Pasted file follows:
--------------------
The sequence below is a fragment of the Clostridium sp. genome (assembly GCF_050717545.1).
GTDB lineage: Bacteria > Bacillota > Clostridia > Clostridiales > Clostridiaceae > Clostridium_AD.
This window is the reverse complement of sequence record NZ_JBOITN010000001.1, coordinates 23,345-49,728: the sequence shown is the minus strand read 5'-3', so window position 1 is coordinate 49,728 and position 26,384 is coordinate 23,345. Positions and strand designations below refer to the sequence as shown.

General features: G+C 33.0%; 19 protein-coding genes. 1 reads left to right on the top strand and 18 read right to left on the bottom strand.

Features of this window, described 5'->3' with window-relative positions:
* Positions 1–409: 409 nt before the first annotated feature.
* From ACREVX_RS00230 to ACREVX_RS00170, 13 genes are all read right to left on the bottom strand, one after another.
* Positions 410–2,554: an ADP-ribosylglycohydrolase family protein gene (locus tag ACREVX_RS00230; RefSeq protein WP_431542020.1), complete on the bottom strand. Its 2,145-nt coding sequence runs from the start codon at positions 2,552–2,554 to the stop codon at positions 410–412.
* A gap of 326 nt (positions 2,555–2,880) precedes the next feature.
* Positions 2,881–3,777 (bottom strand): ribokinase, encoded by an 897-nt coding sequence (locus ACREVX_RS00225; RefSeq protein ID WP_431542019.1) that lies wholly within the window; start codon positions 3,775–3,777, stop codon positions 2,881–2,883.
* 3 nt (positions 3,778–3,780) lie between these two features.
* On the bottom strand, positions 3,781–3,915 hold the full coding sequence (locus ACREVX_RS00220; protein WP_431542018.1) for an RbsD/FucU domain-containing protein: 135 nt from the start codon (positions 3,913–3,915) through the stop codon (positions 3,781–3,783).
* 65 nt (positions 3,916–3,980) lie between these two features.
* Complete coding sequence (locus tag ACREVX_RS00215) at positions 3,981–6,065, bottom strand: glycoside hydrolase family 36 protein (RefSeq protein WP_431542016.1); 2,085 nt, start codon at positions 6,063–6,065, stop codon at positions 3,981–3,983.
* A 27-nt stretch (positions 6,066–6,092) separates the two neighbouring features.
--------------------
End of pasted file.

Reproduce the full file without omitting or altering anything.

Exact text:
The sequence below is a fragment of the Clostridium sp. genome (assembly GCF_050717545.1).
GTDB lineage: Bacteria > Bacillota > Clostridia > Clostridiales > Clostridiaceae > Clostridium_AD.
This window is the reverse complement of sequence record NZ_JBOITN010000001.1, coordinates 23,345-49,728: the sequence shown is the minus strand read 5'-3', so window position 1 is coordinate 49,728 and position 26,384 is coordinate 23,345. Positions and strand designations below refer to the sequence as shown.

General features: G+C 33.0%; 19 protein-coding genes. 1 reads left to right on the top strand and 18 read right to left on the bottom strand.

Features of this window, described 5'->3' with window-relative positions:
* Positions 1–409: 409 nt before the first annotated feature.
* From ACREVX_RS00230 to ACREVX_RS00170, 13 genes are all read right to left on the bottom strand, one after another.
* Positions 410–2,554: an ADP-ribosylglycohydrolase family protein gene (locus tag ACREVX_RS00230; RefSeq protein WP_431542020.1), complete on the bottom strand. Its 2,145-nt coding sequence runs from the start codon at positions 2,552–2,554 to the stop codon at positions 410–412.
* A gap of 326 nt (positions 2,555–2,880) precedes the next feature.
* Positions 2,881–3,777 (bottom strand): ribokinase, encoded by an 897-nt coding sequence (locus ACREVX_RS00225; RefSeq protein ID WP_431542019.1) that lies wholly within the window; start codon positions 3,775–3,777, stop codon positions 2,881–2,883.
* 3 nt (positions 3,778–3,780) lie between these two features.
* On the bottom strand, positions 3,781–3,915 hold the full coding sequence (locus ACREVX_RS00220; protein WP_431542018.1) for an RbsD/FucU domain-containing protein: 135 nt from the start codon (positions 3,913–3,915) through the stop codon (positions 3,781–3,783).
* 65 nt (positions 3,916–3,980) lie between these two features.
* Complete coding sequence (locus tag ACREVX_RS00215) at positions 3,981–6,065, bottom strand: glycoside hydrolase family 36 protein (RefSeq protein WP_431542016.1); 2,085 nt, start codon at positions 6,063–6,065, stop codon at positions 3,981–3,983.
* A 27-nt stretch (positions 6,066–6,092) separates the two neighbouring features.